Even if the Saddam Hussein regime were fully disarmed of WMD and there were no serious evidence to link Baghdad to al Qaida, the US is fully justified in attacking the Iraqi regime. How many liberals have had the honesty to say this bluntly' Even if there is no threat to the US, it is apparently justified in the “wider common good” to overthrow an undemocratic and repressive regime!
Is not the adoption of such a position an extraordinary moral contortion' Is not the fact that forcible US intervention against a country will only be done selectively, that is, against some regimes, and justified selectively, hypocritical' One only needs to point out that Israel has WMD and that it is in illegal occupation (for 36 years) of Palestinian territory and maintains that control through brutal violence. Covering up this reality requires other moral contortions to be undertaken. The liberal has to be silent over Israel’s WMD, or claim that it is justified for Israel to have them, or that forcibly ending Iraq’s occupation of Kuwait in 1991 was justified, but that the same principle must not be applied to Israel’s illegal occupation of the West Bank and Gaza.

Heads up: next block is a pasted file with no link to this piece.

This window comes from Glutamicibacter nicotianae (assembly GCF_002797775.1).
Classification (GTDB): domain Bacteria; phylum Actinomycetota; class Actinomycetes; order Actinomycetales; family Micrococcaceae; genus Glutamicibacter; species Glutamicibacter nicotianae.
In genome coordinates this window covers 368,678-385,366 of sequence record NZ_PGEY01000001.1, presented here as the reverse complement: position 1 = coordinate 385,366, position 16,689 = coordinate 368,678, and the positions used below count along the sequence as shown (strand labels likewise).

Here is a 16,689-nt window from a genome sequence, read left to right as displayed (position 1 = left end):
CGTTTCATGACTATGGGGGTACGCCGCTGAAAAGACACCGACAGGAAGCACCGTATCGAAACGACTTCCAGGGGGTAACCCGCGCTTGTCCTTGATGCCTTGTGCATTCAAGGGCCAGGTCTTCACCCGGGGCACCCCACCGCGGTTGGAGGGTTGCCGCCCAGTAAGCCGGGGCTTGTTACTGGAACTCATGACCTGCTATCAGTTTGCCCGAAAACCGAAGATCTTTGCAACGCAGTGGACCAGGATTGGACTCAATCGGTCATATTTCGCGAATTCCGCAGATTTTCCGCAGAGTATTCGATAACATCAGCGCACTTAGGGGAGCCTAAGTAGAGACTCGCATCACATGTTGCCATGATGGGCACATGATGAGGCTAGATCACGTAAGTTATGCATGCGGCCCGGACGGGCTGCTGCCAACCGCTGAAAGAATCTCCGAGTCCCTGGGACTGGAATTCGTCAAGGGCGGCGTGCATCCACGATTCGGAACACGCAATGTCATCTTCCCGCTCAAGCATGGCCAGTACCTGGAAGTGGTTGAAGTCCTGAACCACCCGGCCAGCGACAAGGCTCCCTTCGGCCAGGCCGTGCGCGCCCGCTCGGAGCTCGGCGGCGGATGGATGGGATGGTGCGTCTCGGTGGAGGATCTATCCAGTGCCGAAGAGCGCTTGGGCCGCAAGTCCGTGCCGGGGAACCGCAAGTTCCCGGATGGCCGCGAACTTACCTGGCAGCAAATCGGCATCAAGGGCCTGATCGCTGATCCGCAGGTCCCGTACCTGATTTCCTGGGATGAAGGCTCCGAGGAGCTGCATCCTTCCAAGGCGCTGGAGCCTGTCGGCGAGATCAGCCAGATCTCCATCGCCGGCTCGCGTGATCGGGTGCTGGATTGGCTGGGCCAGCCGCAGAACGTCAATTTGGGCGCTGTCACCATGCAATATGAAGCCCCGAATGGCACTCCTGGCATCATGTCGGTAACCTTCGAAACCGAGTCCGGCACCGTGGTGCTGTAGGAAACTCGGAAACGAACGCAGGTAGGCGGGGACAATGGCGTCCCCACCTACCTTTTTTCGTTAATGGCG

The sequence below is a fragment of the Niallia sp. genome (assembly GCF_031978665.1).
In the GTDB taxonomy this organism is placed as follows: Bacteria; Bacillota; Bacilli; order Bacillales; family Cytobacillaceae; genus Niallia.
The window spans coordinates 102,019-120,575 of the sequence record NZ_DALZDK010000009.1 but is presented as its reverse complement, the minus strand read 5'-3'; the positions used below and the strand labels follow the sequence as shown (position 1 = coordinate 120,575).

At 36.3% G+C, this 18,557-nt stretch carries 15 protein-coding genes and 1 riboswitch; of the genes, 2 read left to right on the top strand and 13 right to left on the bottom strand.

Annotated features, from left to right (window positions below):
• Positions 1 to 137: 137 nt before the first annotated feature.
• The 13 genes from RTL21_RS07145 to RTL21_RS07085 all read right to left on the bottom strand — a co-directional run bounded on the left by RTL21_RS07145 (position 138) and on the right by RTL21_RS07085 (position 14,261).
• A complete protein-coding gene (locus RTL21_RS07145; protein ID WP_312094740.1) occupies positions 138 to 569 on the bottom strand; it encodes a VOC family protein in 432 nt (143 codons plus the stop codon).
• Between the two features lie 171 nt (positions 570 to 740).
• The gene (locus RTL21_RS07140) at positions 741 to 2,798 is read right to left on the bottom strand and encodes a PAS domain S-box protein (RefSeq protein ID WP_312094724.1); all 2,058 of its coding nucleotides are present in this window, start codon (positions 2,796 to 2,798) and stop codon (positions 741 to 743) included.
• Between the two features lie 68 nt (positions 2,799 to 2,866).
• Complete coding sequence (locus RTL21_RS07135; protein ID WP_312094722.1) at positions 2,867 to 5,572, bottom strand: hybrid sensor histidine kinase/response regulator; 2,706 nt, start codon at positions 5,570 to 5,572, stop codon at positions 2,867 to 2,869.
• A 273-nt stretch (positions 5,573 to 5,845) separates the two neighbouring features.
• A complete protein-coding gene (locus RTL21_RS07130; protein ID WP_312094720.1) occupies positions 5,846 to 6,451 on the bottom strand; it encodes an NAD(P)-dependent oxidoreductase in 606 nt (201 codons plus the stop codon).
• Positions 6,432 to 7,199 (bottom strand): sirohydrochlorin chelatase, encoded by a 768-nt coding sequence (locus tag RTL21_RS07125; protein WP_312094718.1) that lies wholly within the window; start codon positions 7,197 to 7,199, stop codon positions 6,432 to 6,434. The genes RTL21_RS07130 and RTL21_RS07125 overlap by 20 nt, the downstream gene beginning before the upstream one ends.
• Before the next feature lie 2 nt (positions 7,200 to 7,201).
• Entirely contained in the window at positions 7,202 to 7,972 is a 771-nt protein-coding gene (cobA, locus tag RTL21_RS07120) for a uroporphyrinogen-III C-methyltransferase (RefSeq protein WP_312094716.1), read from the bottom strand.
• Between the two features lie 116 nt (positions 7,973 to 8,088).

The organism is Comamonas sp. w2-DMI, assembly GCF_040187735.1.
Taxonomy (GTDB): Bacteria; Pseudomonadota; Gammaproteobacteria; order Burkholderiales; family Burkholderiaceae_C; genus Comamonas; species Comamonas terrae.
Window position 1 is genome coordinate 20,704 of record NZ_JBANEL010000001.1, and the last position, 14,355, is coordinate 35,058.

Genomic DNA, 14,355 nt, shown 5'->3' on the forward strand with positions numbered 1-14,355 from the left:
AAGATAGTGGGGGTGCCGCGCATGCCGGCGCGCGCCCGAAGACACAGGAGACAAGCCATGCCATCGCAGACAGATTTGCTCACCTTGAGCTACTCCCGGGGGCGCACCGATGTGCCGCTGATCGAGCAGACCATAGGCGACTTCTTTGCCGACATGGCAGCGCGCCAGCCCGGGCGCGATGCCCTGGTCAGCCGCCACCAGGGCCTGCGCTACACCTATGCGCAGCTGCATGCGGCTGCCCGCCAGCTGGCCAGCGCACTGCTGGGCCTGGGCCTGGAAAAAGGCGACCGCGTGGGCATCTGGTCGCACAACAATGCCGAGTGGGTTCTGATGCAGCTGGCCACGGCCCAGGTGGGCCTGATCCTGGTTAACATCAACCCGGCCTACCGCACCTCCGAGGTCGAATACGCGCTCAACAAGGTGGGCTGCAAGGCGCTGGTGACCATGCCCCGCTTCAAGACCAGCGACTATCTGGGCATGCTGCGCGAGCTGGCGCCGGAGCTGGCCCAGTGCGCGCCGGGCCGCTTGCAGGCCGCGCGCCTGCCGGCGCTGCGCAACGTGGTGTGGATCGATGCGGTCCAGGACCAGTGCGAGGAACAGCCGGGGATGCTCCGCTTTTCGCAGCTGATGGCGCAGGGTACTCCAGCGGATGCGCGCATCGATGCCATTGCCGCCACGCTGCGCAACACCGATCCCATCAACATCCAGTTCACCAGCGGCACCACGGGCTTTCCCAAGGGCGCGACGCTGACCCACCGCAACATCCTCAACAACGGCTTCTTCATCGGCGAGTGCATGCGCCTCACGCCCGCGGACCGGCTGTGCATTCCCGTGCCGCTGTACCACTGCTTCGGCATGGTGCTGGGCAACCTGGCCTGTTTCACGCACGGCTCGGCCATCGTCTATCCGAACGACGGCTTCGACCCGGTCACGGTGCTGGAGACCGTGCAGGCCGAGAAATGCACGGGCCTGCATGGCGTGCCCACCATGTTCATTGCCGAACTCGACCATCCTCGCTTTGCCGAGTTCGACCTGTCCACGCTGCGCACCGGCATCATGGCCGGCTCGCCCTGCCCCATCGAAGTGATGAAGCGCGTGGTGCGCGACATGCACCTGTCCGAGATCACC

The political contortions do not stop here. To claim that the primary purpose of US intervention in Iraq is the pursuit of the “greater democratic good” requires denying that the primary purpose of the US assault can be anything else — such as other wider and deeper geo-political aims including the politics of oil. Since liberals supporting the US often double up as realpolitikers; this temporary suspension or downgrading of practical thinking on their part is revealing, to say the least. This is not all. If one justifies a US war on the grounds of humanitarian concern, then what about the UN sanctions since 1991 that have caused incredible suffering for the ordinary people of Iraq'